Below are some questions, along with Rhodes’ answers:
When you left WWE in May 2016 a lot of people doubted that you’d last long on the independent scene. Why have you been such a success?
I had seen a lot of people who had been released from WWE, or asked for their release, and gone out into the wild unknown. There’s more cases of it being unsuccessful than successful.
I knew I was unhappy in my heart at the end in WWE, and I had time to plan even though I knew it was going to be hard.
That time to plan is what made the difference and I invested in myself as a talent from the ground-up.
People still have many complaints about WWE’s creativity – or more accurately, the lack of it. Where does the buck stop with this? Who should they be complaining to?
WWE is so powerful in terms of their world presence and the talent they have on board, so I think what’s going to happen at some point is that they’re going to restructure all of this.
There are some guys in WWE, Vince McMahon, Triple H, Michael Hayes, Arn Anderson and Mike Rotunda included, who should be writers but instead are producers.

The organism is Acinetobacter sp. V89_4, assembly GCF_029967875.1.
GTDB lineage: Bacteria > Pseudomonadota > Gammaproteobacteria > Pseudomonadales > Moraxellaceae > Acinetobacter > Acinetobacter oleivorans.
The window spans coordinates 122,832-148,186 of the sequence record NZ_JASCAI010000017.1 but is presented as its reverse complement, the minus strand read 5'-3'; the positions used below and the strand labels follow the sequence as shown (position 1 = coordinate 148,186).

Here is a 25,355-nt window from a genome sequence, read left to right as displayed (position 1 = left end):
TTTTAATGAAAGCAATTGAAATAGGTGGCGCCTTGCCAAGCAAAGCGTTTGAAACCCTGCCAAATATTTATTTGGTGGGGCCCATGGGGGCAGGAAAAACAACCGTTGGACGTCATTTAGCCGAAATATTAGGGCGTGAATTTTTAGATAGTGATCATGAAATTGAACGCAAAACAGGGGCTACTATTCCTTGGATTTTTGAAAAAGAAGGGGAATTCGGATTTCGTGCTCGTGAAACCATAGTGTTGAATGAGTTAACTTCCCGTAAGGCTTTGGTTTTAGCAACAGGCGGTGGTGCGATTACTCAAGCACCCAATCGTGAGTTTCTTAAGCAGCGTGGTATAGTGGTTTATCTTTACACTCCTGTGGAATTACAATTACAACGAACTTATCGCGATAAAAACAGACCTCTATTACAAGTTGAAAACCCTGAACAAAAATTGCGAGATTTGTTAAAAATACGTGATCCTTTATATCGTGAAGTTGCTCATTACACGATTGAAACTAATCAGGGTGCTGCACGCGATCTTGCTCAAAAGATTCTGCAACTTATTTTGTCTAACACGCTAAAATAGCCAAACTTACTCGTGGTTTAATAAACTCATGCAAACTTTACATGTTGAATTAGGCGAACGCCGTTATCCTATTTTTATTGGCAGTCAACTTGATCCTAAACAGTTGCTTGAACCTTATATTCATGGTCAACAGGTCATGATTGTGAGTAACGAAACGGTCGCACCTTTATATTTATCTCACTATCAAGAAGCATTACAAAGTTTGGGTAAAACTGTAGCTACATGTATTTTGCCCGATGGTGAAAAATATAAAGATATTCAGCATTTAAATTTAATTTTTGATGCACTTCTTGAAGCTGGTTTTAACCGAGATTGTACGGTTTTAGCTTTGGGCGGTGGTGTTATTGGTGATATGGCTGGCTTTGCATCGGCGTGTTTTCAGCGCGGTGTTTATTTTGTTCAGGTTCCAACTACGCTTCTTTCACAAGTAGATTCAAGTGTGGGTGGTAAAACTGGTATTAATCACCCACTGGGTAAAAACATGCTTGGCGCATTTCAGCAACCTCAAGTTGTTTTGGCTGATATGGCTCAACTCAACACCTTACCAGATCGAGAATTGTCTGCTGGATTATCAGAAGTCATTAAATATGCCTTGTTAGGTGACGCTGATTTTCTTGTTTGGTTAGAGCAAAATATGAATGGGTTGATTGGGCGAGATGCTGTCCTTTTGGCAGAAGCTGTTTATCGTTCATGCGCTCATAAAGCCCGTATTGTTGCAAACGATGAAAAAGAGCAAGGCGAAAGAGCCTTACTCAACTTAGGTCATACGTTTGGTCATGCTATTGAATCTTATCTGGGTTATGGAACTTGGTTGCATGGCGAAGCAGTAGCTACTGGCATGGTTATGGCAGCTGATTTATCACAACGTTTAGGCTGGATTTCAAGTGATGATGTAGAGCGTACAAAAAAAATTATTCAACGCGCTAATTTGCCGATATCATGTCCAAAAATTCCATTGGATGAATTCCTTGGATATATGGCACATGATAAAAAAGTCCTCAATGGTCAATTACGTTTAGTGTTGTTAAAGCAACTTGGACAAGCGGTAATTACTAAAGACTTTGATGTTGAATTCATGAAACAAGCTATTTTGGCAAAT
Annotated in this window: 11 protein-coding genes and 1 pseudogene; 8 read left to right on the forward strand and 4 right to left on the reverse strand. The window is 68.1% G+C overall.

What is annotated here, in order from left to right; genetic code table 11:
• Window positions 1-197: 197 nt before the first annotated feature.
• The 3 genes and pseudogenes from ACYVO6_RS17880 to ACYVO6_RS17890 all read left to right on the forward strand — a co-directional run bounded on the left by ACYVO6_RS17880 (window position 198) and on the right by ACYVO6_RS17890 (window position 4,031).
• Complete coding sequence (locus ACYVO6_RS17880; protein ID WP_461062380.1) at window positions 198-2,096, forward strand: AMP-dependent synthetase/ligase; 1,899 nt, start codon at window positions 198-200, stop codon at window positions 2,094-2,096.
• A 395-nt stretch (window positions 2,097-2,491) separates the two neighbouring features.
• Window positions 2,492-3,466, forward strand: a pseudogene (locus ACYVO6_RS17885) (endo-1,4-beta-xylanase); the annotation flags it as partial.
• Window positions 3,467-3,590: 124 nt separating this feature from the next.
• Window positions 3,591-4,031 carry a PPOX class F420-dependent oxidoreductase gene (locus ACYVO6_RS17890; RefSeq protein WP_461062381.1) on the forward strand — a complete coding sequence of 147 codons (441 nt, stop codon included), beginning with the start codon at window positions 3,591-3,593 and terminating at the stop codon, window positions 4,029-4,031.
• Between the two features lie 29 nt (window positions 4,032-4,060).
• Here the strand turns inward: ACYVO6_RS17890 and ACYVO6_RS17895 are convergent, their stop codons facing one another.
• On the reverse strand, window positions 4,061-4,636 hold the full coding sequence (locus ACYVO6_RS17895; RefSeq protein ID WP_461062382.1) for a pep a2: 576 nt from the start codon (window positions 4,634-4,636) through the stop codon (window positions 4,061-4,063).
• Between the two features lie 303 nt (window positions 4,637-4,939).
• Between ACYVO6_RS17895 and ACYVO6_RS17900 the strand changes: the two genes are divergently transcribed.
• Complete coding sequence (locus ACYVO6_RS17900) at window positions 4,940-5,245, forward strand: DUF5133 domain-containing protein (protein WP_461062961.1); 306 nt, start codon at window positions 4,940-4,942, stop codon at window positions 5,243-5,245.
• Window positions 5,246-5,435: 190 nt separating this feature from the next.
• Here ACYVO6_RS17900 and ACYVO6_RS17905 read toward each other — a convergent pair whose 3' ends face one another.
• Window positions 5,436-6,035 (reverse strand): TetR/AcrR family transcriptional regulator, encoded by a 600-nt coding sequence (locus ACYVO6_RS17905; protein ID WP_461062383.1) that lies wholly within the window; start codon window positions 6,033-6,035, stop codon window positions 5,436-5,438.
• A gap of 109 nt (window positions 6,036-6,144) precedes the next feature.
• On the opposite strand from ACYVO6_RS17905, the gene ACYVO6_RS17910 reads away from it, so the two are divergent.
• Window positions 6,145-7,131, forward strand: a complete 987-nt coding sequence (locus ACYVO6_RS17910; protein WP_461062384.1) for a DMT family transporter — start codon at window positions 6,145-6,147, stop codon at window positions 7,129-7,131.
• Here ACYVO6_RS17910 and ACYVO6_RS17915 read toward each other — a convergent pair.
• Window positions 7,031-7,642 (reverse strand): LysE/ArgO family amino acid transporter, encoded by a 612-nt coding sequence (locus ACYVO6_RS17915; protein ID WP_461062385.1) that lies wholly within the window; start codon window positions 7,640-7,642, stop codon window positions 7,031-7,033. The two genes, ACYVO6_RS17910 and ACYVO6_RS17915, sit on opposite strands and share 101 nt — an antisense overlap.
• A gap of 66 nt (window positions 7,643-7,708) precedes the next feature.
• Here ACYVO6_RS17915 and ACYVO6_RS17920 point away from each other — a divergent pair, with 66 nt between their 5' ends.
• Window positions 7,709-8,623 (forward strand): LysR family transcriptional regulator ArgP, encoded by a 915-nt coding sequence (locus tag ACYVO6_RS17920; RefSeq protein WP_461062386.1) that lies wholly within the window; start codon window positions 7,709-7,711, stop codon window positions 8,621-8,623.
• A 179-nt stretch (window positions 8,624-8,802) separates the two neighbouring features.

I would hope at some point they will consolidate all of that, because if you were to get some of these megaminds in a room, you could write out two years worth of TV and stick to the plan.
Wrestling is not an episodic TV show. If you were to come into my office and say ‘hey I wrote 20 episodes of Friends and I want to be a WWE writer’, I’d say ‘that’s great but do you know who Lou Thesz is? Do you know who Bruno Sammartino is? Do you like wrestling?’
You’d be surprised at how many would say they’d never watched wrestling. That blows my mind, and if you were to shift the power to some of the greats in our business, you’d have a big difference.
They also talk about Kazuchika Okada, Dave Meltzer and more.
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